wears the trousers magazine

allison moorer: crows (2010)
January 12, 2010, 7:44 am
Filed under: album, review | Tags: , ,

Allison Moorer
Crows ••••

Much like her sister Shelby Lynne, Allison Moorer is one of those artists who often seems to have been on the verge of a major mainstream breakthrough without ever quite achieving it. Moorer first came to prominence in the late ’90s when her timeless ballad ‘A Soft Place To Fall’ was featured in Robert Redford’s film ‘The Horse Whisperer’ and later put up for an Oscar. Since then, she’s released a string of albums which have expanded the traditional-yet-fresh palette of her debut Alabama Song into areas of rock, pop and soul. And yet, while consistently well reviewed, her albums have never received quite as much attention as they deserve, placing her in a slightly odd position as an artist. Too unpredictable to fit comfortably within the bland mainstream yet too conventional to be considered ‘alt.’, Moorer’s work exists somewhere in between, never achieving the commercial clout of a factory-produced country diva nor the critical (over-)acclaim of a Lucinda Williams.

By rights, Moorer’s mainstream breakthrough should have come with 2002’s magnificent Miss Fortune, a delectable collection of sad and sassy Southern soul that drew comparisons to Dusty Springfield and Bobbie Gentry and gave full range to her expressive voice with its commanding smoulder and twang and rich, mature tone. But Miss Fortune failed to make much of a commercial dent, despite the fact that almost all of its 13 songs sounded like hits-in-the-making. Had it been released today, with the retro-soul scene colonised by unconvincing British Yank-fakery, it’s tempting to imagine a different fate for such a classy – and authentic-sounding – album. Still, Moorer’s liminal position seems to have come to suit her fine – “I’ve always been sort of a square peg in whatever hole anybody would put me in,” she said recently – and on subsequent albums such as 2006’s Getting Somewhere (produced by her husband Steve Earle) and 2008’s satisfying covers record Mockingbird she’s honed a more intimate approach.

Moorer’s new album Crows, her first for Rykodisc, reunites her with Miss Fortune producer R.S. Field but does not mark a return to that album’s lush and dramatic orchestrations. In a departure from her usual methods, Moorer composed around half of the new album’s songs on piano, fleshing them out for the record with a relatively small-scale crew, including Field on drums, Joe McMahon on guitar, Brad Jones on bass and Chris Carmichael contributing string arrangements. The result, though far from the significant stylistic departure it’s been billed as, is a very pleasing addition to Moorer’s catalogue, with a variously spare and textured sound, and a few fresh elements.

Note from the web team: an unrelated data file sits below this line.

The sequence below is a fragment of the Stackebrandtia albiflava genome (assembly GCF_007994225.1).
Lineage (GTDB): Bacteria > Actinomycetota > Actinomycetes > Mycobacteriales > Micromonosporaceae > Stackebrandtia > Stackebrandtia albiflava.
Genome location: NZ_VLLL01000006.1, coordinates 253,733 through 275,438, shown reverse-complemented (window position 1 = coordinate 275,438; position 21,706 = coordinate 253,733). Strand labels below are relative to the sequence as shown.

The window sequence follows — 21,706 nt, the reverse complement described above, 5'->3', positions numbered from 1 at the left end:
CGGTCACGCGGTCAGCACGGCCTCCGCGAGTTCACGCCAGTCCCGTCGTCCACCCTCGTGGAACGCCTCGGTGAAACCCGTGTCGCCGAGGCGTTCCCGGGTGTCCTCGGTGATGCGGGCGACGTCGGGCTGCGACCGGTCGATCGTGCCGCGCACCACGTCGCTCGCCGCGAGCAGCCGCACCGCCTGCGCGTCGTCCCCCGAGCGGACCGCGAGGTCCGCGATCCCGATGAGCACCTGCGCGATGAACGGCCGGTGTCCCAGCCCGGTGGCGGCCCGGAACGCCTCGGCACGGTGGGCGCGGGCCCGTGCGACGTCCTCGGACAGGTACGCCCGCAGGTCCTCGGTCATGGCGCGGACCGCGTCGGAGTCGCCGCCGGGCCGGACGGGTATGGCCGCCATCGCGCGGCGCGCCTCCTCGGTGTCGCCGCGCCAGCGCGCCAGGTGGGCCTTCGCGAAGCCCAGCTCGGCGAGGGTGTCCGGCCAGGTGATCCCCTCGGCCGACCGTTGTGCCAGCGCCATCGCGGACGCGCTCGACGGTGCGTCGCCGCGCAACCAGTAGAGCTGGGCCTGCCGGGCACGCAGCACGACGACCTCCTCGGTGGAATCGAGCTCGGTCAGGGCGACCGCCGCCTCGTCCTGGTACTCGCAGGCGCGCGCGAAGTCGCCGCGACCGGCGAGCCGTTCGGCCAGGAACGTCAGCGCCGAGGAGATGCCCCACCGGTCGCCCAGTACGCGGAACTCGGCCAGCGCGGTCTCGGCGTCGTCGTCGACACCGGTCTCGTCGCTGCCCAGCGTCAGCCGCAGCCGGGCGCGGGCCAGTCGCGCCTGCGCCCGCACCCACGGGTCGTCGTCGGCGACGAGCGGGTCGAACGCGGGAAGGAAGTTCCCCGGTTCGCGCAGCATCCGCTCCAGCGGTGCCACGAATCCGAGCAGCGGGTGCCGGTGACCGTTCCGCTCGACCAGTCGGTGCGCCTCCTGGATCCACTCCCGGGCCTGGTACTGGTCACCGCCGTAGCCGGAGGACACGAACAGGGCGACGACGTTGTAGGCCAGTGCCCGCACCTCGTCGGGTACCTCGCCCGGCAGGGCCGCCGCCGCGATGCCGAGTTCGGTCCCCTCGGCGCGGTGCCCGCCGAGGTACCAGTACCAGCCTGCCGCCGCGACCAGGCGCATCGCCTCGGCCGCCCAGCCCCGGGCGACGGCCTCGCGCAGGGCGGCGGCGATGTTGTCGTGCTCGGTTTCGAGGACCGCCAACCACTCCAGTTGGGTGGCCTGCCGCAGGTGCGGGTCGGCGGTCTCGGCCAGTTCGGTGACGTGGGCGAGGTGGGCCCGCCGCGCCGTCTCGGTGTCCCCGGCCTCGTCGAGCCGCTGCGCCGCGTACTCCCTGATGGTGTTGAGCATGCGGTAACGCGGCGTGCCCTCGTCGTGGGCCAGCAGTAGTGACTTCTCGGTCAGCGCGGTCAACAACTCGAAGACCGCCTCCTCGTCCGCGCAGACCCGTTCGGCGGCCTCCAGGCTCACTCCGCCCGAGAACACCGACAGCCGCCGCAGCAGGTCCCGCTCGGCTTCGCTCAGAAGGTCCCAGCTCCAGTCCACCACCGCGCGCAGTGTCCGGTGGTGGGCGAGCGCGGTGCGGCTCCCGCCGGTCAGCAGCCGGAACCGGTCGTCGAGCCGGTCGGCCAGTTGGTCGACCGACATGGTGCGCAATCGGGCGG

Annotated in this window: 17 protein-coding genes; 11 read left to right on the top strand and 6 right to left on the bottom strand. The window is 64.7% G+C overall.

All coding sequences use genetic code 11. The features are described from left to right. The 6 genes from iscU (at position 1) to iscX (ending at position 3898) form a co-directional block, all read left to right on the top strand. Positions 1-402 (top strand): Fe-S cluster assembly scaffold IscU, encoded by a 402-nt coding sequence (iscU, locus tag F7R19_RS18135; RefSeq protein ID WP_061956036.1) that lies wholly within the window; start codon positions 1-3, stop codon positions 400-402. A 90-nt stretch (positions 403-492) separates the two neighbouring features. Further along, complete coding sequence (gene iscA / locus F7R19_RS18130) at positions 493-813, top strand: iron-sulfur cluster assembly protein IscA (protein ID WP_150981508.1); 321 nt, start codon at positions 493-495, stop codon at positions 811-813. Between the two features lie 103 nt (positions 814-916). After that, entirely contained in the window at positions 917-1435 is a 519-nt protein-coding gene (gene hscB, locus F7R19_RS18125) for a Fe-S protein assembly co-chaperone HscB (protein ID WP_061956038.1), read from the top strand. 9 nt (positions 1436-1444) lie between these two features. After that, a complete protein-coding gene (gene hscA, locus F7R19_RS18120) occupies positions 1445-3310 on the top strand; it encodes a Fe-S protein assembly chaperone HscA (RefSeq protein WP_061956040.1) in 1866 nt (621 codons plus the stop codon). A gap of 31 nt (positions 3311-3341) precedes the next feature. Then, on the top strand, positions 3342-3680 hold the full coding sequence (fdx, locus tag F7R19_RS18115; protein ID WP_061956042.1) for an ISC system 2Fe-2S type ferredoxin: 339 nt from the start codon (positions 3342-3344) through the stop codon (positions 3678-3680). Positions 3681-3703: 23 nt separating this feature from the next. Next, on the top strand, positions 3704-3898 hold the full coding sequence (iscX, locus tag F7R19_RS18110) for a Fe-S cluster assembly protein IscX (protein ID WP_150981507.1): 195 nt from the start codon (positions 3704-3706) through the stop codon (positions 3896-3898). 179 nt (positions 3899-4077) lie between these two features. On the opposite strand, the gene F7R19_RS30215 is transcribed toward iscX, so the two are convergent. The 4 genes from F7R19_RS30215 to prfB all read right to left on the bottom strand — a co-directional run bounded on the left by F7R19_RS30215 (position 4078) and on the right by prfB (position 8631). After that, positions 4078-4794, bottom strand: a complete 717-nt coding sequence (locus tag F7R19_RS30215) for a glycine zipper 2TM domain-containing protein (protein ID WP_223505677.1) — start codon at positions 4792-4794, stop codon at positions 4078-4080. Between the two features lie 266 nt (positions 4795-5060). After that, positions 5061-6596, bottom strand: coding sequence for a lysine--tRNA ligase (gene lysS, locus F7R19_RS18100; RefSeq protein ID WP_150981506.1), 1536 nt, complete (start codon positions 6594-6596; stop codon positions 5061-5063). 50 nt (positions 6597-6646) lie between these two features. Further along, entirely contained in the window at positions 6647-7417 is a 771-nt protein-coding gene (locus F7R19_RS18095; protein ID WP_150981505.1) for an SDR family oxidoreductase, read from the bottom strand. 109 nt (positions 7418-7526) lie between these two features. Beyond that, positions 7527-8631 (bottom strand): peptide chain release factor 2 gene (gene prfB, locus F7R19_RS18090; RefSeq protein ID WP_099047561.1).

The sparse opener ‘Abalone Sky’ sets the bar high. Built around a tense acoustic guitar motif, with a contained but quietly aching vocal from Moorer, the album begins on a compelling note of emotional disequilibrium. There’s a fuller, more layered sound to the next few songs; ‘Goodbye To The Ground’ in particular builds steadily with washes of ambient guitar. Demonstrating Moorer’s wicked way with a hook, ‘Just Another Fool’ and ‘The Broken Girl’ are more generic, even country radio-friendly, but there’s something subversive about the lyrical content of each. The former doesn’t so much critique as vindicate its protagonist’s emotional unavailability, while the latter smuggles some of the album’s darkest lyrics into its jauntiest melody. Piano doesn’t feature prominently on the album until the fifth track, ‘Should I Be Concerned’. Augmented by guitar and strings, and with Moorer’s voice soaring sublimely on the bridge, the song sustains a fine, torchy tone, though its lyrics could have done with another polish.

The lugubrious ‘When You Wake Up Feeling Bad’ provides something of a mid-album slump, on which Moorer sadly resorts to clunky rhymes reminiscent of Lucinda at her laziest. Happily, things quickly improve with ‘Easy In The Summertime’, which charms with an impressionistic portrait of a Southern childhood and segues gracefully into the twinkling benediction ‘The Stars & I (Mama’s Song)’. It’s touching to find Moorer revisiting her traumatic past with nostalgia and tenderness after the pain acknowledged on previous releases. ‘Still This Side Of Gone’ is emotive and direct, while a stronger sense of acceptance and resolve becomes evident on the closing tracks, from the assertive exorcism of ‘Sorrow (Don’t Come Around)’ to the quiet resolution to go with the flow that is ‘Like The Rain’. This resolved mood is encapsulated on the final song, ‘Crows’, on which Moorer’s character chooses to accept rather than resist the presence of the enigmatic emissary in her yard, notwithstanding the mysteriousness of his message. With its vaguely Beatles-esque piano-and-strings arrangement, it’s the album’s most surprising inclusion, and a highlight of a fine record that consistently engages the listener.

Alex Ramon
UK release date: 08/02/10; www.myspace.com/allisonmoorer


1 Comment so far
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the author forgot to mention the Allison’s SHOW is one of the greatest live records of all time…

Comment by scott murphy

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